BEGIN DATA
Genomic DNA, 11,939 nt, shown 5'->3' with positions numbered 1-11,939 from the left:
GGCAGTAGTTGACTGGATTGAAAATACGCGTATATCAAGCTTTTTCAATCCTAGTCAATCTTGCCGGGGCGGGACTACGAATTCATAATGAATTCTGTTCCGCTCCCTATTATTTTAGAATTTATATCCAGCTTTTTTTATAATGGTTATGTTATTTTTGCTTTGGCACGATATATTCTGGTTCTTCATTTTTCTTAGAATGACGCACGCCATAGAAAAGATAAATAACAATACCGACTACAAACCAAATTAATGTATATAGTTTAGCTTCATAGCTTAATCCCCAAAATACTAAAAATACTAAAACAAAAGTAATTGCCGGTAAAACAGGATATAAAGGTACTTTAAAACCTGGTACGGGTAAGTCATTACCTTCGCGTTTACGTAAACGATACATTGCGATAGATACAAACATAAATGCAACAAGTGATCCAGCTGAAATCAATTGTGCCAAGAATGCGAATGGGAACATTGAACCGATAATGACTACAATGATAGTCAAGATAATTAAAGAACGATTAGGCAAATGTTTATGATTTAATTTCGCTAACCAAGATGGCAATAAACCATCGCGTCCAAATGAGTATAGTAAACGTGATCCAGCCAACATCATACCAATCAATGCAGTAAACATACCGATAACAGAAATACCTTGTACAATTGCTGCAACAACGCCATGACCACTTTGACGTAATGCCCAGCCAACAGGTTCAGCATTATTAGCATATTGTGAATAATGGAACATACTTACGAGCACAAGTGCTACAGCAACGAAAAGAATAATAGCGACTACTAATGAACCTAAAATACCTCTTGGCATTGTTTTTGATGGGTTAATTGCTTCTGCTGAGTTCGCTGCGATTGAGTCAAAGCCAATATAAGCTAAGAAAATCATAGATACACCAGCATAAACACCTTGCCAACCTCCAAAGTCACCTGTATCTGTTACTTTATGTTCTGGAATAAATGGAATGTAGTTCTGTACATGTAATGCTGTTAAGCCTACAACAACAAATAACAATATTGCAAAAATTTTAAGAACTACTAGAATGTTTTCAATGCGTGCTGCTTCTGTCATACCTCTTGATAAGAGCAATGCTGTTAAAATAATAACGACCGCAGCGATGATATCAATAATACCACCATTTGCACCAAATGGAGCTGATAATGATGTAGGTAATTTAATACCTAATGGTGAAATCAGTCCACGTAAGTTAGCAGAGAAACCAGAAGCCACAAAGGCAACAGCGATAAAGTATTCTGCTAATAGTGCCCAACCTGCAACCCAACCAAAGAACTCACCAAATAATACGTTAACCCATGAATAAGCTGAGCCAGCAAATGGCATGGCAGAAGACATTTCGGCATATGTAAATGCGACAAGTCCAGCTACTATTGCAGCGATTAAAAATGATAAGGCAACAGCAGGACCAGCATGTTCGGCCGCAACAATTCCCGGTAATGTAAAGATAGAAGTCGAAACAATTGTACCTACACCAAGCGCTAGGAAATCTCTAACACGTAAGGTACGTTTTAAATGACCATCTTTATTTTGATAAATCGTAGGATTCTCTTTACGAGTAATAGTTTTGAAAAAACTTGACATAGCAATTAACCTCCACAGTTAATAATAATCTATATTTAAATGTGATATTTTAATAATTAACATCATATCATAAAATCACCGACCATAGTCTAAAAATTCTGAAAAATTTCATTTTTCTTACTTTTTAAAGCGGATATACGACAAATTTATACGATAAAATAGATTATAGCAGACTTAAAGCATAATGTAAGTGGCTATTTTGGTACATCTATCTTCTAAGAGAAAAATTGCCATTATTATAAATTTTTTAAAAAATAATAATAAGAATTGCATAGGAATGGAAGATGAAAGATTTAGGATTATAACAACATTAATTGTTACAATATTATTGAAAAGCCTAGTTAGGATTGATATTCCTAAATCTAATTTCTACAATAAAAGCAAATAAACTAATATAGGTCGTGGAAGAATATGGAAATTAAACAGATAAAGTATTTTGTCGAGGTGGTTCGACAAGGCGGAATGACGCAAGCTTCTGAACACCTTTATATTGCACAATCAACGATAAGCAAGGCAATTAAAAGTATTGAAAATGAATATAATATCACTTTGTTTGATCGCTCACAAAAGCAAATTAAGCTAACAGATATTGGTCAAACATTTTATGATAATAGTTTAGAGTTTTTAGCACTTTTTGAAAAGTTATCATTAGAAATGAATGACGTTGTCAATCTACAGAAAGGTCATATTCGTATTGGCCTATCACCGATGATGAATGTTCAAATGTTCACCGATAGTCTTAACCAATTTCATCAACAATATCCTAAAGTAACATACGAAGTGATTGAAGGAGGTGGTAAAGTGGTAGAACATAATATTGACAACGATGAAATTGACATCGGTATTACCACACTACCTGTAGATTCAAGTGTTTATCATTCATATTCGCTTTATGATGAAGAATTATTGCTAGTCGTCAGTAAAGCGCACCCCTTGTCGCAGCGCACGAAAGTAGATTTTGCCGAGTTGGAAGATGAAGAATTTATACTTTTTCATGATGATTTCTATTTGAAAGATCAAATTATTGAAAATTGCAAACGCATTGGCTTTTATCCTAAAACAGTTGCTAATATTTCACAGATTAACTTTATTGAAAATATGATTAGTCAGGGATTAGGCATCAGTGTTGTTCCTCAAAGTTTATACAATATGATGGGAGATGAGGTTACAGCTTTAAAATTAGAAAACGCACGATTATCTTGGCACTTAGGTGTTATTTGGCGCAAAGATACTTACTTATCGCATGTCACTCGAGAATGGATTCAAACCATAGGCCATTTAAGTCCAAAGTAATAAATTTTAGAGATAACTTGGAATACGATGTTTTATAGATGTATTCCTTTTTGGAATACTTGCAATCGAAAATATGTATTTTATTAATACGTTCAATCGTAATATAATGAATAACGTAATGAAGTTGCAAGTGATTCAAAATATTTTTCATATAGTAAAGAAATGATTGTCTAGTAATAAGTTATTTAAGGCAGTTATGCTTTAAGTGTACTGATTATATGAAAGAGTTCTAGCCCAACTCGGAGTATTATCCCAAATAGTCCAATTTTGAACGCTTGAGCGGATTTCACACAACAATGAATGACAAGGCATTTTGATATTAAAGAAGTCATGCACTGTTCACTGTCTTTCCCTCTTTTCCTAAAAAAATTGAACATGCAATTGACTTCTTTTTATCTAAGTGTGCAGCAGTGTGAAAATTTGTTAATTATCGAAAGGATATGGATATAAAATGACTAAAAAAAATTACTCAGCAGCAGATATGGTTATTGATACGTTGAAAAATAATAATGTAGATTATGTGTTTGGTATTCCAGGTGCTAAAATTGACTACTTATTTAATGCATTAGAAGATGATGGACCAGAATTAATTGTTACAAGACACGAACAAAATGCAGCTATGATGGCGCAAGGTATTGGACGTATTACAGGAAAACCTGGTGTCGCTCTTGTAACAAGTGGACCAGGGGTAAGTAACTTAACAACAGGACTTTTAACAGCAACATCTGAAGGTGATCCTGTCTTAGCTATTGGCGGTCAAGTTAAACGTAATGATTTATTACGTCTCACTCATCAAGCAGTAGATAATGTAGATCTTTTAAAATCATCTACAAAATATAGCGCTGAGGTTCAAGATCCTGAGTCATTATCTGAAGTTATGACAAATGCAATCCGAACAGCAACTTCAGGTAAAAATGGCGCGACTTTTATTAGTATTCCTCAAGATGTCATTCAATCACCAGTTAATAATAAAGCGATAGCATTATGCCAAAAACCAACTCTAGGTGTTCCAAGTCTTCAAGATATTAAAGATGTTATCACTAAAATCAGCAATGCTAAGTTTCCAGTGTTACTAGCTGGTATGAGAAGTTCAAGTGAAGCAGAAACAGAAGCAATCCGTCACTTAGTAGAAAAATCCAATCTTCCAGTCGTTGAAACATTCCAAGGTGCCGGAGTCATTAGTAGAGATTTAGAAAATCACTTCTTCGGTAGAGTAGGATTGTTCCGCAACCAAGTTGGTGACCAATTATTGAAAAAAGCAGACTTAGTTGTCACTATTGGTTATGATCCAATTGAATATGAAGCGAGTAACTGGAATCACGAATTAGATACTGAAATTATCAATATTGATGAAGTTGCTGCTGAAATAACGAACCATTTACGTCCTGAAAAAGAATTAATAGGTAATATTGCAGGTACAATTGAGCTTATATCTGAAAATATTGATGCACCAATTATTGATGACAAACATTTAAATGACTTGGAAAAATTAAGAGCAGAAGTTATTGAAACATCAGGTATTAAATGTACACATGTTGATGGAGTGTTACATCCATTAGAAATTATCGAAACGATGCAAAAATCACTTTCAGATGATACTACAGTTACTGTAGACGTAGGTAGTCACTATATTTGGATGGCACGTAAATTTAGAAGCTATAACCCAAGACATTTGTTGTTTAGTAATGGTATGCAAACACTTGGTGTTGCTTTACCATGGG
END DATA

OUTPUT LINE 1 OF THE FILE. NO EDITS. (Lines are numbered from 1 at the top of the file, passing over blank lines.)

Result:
Genomic DNA, 11,939 nt, shown 5'->3' with positions numbered 1-11,939 from the left: